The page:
A sea-faring vessel was caught in a storm off a rocky coast. The high winds and waves threatened to drive the vessel to its destruction. In the midst of the terror, one daring passenger, contrary to orders, made his way across the ship. He finally got to the pilot house. There he saw an intriguing sight: the ship’s pilot lashed to his post. Secure against the raging storm, he held the wheel fast, turning the ship, inch by inch, back out to sea. The pilot glimpsed the watching passenger and smiled. The brave passenger made his way back below deck where the other passengers huddled in fear. “Don’t be afraid,” he said, “I have seen the pilot’s face, and he smiled. We are safe.”

Life can get to be rather scary from time to time. The storms of life can frighten even the bravest. We are afraid because we do not know what turn events will take. We are not sure of the confidence of the people who are in charge. Uncertainty is the father of fear, just as anxiety is its child. In times of uncertainty we need to hear an encouraging word or see a hopeful sign!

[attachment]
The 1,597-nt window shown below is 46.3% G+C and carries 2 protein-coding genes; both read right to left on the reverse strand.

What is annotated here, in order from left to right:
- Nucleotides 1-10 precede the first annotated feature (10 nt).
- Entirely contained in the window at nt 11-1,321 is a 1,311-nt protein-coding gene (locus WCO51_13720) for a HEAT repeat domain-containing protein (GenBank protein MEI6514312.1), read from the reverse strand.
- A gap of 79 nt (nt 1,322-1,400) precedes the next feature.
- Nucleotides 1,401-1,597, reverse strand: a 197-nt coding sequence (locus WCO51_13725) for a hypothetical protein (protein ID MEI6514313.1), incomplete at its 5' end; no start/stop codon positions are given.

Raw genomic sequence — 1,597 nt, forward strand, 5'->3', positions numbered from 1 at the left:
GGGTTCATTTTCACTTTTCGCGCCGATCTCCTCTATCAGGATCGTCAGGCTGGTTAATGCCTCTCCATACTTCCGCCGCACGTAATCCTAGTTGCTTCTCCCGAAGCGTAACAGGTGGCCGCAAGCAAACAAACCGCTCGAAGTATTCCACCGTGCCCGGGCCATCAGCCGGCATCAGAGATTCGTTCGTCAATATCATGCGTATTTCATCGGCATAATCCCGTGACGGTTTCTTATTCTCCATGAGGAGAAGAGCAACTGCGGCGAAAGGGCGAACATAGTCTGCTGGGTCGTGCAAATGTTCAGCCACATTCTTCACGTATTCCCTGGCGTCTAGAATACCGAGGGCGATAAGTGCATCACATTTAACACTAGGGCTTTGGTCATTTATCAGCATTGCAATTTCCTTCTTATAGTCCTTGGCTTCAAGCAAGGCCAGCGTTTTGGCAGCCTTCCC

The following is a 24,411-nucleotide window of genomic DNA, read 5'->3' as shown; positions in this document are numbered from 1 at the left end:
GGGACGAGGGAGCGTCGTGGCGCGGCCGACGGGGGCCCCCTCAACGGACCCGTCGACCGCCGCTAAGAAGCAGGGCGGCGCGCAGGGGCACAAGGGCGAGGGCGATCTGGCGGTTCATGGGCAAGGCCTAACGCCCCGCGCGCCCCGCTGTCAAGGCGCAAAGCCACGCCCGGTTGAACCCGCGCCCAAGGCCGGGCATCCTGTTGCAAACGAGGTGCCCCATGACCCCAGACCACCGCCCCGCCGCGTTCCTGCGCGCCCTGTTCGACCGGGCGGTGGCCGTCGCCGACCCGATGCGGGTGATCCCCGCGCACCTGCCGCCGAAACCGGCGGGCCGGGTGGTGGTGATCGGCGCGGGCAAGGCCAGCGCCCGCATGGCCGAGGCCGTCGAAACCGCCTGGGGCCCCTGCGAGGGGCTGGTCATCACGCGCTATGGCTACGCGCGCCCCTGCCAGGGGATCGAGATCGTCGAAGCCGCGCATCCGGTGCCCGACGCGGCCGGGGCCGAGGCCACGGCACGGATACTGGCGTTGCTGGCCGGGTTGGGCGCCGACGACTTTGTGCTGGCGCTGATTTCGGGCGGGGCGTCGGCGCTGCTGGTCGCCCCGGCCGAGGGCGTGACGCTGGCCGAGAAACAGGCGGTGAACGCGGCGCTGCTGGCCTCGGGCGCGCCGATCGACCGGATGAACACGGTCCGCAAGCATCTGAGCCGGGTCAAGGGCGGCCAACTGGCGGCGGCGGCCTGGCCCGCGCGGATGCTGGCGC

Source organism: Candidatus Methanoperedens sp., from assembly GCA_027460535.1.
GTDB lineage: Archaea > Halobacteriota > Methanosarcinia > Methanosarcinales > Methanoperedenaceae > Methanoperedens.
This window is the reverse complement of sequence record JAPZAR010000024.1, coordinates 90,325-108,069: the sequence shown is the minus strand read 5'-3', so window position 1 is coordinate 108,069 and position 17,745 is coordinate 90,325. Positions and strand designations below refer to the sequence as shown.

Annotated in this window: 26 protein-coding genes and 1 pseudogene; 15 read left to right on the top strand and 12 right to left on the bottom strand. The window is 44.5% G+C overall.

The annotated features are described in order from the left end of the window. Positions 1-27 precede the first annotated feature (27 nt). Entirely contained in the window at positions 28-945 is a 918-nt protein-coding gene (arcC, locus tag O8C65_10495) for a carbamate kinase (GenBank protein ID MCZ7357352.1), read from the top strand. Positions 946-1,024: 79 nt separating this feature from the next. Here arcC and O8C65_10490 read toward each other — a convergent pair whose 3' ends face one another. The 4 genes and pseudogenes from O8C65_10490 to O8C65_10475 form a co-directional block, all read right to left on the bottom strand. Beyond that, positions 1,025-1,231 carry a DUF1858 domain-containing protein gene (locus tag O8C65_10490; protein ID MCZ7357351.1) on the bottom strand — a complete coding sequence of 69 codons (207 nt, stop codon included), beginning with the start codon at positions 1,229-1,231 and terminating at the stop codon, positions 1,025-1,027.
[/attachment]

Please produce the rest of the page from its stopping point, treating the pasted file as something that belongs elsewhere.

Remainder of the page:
Jesus is to the world what the brave passenger was to those other passengers who were scared out of their wits. Jesus was the bearer of good news. He came to say, “God is smiling.” No other word is necessary if we know that our creator is smiling.

John reported how Jesus actually put it in John 14. “Let not your hearts be troubled. You believe in God, believe also in me. In my Father’s house are many available rooms. If it were not so, would I have told you that I go to prepare a place for you, that where I am, there you may be also . . . .” Take courage, friends. All is not lost. Jesus says that God is smiling. If you can trust Jesus, all is well.